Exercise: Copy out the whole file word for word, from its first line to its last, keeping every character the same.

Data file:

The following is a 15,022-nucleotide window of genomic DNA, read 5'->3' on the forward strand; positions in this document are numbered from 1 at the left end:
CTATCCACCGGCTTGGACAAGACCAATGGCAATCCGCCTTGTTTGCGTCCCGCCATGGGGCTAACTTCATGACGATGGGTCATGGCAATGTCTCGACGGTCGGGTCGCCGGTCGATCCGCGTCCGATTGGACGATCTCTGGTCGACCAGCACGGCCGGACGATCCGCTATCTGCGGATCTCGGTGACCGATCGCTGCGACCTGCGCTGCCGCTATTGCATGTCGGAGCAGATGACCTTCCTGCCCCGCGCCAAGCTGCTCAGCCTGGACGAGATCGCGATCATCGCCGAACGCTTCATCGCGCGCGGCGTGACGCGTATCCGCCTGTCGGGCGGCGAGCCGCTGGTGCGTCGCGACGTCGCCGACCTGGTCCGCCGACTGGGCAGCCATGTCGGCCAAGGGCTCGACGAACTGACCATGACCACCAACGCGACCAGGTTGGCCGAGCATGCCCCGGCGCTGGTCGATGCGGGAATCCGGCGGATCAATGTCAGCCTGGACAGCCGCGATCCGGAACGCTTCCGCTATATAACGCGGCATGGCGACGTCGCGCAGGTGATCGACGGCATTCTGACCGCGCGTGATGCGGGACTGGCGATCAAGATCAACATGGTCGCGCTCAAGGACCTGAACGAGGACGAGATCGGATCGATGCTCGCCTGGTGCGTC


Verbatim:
The following is a 15,022-nucleotide window of genomic DNA, read 5'->3' on the forward strand; positions in this document are numbered from 1 at the left end:
CTATCCACCGGCTTGGACAAGACCAATGGCAATCCGCCTTGTTTGCGTCCCGCCATGGGGCTAACTTCATGACGATGGGTCATGGCAATGTCTCGACGGTCGGGTCGCCGGTCGATCCGCGTCCGATTGGACGATCTCTGGTCGACCAGCACGGCCGGACGATCCGCTATCTGCGGATCTCGGTGACCGATCGCTGCGACCTGCGCTGCCGCTATTGCATGTCGGAGCAGATGACCTTCCTGCCCCGCGCCAAGCTGCTCAGCCTGGACGAGATCGCGATCATCGCCGAACGCTTCATCGCGCGCGGCGTGACGCGTATCCGCCTGTCGGGCGGCGAGCCGCTGGTGCGTCGCGACGTCGCCGACCTGGTCCGCCGACTGGGCAGCCATGTCGGCCAAGGGCTCGACGAACTGACCATGACCACCAACGCGACCAGGTTGGCCGAGCATGCCCCGGCGCTGGTCGATGCGGGAATCCGGCGGATCAATGTCAGCCTGGACAGCCGCGATCCGGAACGCTTCCGCTATATAACGCGGCATGGCGACGTCGCGCAGGTGATCGACGGCATTCTGACCGCGCGTGATGCGGGACTGGCGATCAAGATCAACATGGTCGCGCTCAAGGACCTGAACGAGGACGAGATCGGATCGATGCTCGCCTGGTGCGTC